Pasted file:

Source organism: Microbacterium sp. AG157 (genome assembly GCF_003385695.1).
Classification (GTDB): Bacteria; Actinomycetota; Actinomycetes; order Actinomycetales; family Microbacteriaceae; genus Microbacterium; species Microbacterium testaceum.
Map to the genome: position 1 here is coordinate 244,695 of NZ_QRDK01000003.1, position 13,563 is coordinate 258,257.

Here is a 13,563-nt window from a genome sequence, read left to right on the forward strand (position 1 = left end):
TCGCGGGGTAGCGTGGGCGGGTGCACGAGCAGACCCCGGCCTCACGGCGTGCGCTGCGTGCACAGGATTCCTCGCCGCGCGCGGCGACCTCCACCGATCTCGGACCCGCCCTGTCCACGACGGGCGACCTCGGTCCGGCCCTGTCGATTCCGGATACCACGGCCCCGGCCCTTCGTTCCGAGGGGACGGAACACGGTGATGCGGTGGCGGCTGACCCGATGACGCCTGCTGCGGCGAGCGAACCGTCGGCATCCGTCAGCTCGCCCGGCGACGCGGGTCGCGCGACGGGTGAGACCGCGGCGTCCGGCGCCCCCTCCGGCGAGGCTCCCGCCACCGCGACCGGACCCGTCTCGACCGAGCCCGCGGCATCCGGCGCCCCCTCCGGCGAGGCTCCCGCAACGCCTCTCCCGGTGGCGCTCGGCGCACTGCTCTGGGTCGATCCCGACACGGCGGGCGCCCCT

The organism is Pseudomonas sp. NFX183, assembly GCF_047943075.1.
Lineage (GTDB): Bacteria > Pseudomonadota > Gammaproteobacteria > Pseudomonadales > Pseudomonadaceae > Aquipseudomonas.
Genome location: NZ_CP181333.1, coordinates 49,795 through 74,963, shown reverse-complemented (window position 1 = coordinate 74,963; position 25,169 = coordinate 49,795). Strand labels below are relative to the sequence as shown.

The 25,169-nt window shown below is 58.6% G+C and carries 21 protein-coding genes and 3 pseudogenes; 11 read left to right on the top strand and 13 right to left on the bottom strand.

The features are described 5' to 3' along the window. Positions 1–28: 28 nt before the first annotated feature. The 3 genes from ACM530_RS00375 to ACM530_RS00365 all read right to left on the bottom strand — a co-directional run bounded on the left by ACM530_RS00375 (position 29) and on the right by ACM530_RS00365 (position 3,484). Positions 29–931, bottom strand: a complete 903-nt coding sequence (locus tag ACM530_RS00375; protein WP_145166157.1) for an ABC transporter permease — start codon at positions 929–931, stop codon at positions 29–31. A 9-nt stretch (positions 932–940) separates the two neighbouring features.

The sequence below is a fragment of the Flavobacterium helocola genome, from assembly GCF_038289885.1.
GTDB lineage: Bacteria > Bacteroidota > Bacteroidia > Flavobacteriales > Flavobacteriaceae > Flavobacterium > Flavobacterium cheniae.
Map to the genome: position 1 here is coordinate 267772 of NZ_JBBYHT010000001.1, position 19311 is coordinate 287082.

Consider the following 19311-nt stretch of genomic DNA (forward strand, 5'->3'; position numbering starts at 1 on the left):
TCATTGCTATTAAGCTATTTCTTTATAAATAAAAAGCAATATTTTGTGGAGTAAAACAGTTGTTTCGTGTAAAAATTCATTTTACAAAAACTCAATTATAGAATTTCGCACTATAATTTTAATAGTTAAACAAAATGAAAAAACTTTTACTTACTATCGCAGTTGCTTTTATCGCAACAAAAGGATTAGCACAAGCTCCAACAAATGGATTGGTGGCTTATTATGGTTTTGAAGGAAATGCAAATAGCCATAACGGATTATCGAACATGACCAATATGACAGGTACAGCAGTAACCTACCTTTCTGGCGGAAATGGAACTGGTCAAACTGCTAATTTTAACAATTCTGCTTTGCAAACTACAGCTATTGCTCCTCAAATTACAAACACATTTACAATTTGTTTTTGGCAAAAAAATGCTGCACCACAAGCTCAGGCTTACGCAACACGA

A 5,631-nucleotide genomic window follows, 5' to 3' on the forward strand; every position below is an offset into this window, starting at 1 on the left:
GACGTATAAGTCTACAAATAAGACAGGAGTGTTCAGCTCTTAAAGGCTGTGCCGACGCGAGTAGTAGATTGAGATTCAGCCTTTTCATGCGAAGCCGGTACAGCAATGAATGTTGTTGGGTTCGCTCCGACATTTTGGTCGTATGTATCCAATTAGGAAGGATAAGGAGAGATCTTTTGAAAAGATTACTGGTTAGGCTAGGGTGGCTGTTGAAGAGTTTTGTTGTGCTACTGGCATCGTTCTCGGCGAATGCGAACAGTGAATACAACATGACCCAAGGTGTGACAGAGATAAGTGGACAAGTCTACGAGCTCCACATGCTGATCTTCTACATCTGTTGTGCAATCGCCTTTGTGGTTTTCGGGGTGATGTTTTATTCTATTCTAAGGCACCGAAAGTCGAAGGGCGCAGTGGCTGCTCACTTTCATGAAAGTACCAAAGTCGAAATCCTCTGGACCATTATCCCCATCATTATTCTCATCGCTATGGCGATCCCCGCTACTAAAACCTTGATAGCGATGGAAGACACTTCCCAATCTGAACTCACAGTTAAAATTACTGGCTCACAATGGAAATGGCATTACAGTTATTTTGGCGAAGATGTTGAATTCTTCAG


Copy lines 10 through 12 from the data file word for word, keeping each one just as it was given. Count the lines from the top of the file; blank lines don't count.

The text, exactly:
The features are described 5' to 3' along the window. Positions 1–28: 28 nt before the first annotated feature. The 3 genes from ACM530_RS00375 to ACM530_RS00365 all read right to left on the bottom strand — a co-directional run bounded on the left by ACM530_RS00375 (position 29) and on the right by ACM530_RS00365 (position 3,484). Positions 29–931, bottom strand: a complete 903-nt coding sequence (locus tag ACM530_RS00375; protein WP_145166157.1) for an ABC transporter permease — start codon at positions 929–931, stop codon at positions 29–31. A 9-nt stretch (positions 932–940) separates the two neighbouring features.

The sequence below is a fragment of the Flavobacterium helocola genome, from assembly GCF_038289885.1.
GTDB lineage: Bacteria > Bacteroidota > Bacteroidia > Flavobacteriales > Flavobacteriaceae > Flavobacterium > Flavobacterium cheniae.